I travelled 40 hours and 11,000 miles from Tranmere to New Zealand for a 90 minute game of football. I maxed credit cards and even borrowed money from a good friend to make it happen. It was beyond reckless for a game between the 122nd team in the world New Zealand and the 10th, Peru. But I like to believe in miracles.
I’ve made some highly questionable life choices recently, so I’m not quite sure why you’re reading this …but here is how I blitzed the national and international media on my return, simply as a football fan. More than a PR how to guide, this is a lesson in how cool New Zealand is, and in looking after people.
You see, football is about the people. I love the connection when I hit a ball pure and it flies into the top corner. But it’s the connection between people, team-mates, fans, kids, parents and the community that makes me tick. And why I love my experience at Tranmere Rovers.
On arriving back in New Zealand with just over 7 days to organise everything for 220 Flying Kiwis, fan friendlies, pre-match function, gear to wear, shirt orders, ticketing and all the admin and comms associated, I didn’t have time for anything else. I was stretched to the limit, and feeling the stress.
But as I raced out to pick up some New Zealand flags from the airport, I drove past the hospital and an old mate tugged on my heartstrings. As much as I wanted to race home and get into my work, I knew I should go and visit a legend of the Wellington Football scene, Russel Cotton.
But I had so much to do. Important stuff. Busy stuff. Stuff.
A former professional for his hometown Colchester, Russ came out to New Zealand to play for Christchurch in the old National League. He since settled in Wellington and has played and coached and just about every club. Well known for his creativity and genius on the field as a deep lying central midfielder or sweeper, he was equally known as a character off the field, with the drink causing him the odd problem at times too.
I spent one summer with him painting my Dad’s house, they knew each other from playing masters footie and Dad would help him with work whenever he could. Russ would do anything just to be involved in football. I got to know him well in this time and heard many a story from his pro days.
Daily he would jog, even with a dodgy hip, through the streets of Newtown with full track sweatsuit on to “sweat it out son”. For the few years after I would often drive past or bump into him and have a chat. Russ was always happy to see you. And I’d always softly check in to see how going sober was and if we were both still on the straight and narrow.
Recently though, he fell really ill. Through a Wellington Soccer 1960’s to early 2000’s facebook group by Jeff Adams, I learned he was in hospital in a bad way. So as I drove past Newtown hospital racing home to sort out gear packs for 220 Flying Kiwis, I knew there as an English Kiwi I needed to pop in to see. But I didn’t have the time. I was busy with stuff.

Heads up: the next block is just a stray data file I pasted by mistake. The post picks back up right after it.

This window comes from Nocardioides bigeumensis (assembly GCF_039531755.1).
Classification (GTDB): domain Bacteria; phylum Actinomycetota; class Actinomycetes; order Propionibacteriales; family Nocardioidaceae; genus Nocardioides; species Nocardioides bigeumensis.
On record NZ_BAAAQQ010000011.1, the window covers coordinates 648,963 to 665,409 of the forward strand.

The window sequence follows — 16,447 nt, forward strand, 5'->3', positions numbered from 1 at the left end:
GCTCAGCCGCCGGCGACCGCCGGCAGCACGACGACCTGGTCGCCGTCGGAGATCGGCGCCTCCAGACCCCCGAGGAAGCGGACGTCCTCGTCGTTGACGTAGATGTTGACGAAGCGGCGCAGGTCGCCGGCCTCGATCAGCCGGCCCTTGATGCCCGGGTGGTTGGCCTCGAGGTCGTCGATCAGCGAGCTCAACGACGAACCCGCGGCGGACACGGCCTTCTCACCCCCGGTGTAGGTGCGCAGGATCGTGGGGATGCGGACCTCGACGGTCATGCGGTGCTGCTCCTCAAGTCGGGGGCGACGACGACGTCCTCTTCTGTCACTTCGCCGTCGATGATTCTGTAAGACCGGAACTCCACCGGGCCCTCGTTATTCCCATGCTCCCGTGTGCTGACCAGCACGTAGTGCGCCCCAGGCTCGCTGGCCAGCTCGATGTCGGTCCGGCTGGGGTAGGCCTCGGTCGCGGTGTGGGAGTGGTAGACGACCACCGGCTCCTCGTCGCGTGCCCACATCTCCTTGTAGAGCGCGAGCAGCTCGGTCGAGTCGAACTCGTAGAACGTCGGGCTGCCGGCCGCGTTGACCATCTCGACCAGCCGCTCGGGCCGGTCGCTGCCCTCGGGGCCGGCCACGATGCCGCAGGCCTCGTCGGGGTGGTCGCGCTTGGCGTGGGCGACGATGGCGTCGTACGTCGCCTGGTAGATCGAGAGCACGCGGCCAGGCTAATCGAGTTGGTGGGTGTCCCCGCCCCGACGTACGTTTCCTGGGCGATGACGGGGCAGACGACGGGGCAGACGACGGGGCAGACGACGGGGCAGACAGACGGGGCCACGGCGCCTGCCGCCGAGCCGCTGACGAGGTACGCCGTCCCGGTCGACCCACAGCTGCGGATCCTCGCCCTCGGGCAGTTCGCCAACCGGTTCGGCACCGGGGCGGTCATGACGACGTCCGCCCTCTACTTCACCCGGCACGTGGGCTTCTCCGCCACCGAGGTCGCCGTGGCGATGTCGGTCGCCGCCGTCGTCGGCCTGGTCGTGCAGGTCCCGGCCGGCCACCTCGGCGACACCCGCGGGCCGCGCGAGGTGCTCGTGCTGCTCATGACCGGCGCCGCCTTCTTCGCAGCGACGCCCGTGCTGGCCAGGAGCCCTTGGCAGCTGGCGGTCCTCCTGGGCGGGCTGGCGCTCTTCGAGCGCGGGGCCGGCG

And he was… dying. So I parked up to visit for a few minutes, and came out close to two hours later.
I arrived as another friend was already there. I gave Russ an inflatable kiwi friend that I organised for my Flying Kiwis and reminded him that he is a kiwi too with many friends here. Nearer the end of or chat another mate of Russ’s popped in for a visit and we all chatted. I then drove home and had a late, late night sorting through the gear.
The next day his friend called through to say he liked my story about the Flying Kiwis and what I was doing for football support. His mate was the producer of Martin’s Devlin’s show on the Radio. Martin called for a chat like an old mate, it was surreal having grown up watching the first ever football show in New Zealand the ‘House of Football’ religiously. Martin then put me in touch with his old mate Andrew Saville, news presenter for TV1 National News. By now, he was a friend of a friend of a friend of Russ. And they were so familiar and friendly there were no nerves.
So there I was, on top of a big week logistically to pull this thing together, having national media ringing me for a catch-up and genuinely interested to hear my story. I was one of the most wanted men in New Zealand. It was really humbling 3.5 years after I left New Zealand to chase futsal dreams overseas.
The Flying Kiwis featured across national media outlets the world over. TV One News, TV 3 NewsHub, Stuff.co.nz, NZ Herald, Radio Sport, Diario Correo, Diario El Comercio, Peru.com, La República, Russia Today, Sputnik News and probably alot more I’m not aware of.
I’m such a proud New Zealander so it was an honour for me to spread my message of positive and passionate support for football, and the inspiration for kids that they can fly, whatever their field.
But it all came from a difficult decision to pop in and see an old mate from hospital, when many times I would have supressed the urge to in my own self-importance and busy-ness.
In New Zealand, everyone knows someone that knows anyone else. Two degrees of separation. So if you look after your people, they’ll look after you.
Thanks for the assist Russ, you’ve still got it mate.
If there’s someone you should check in with for any reason, do it now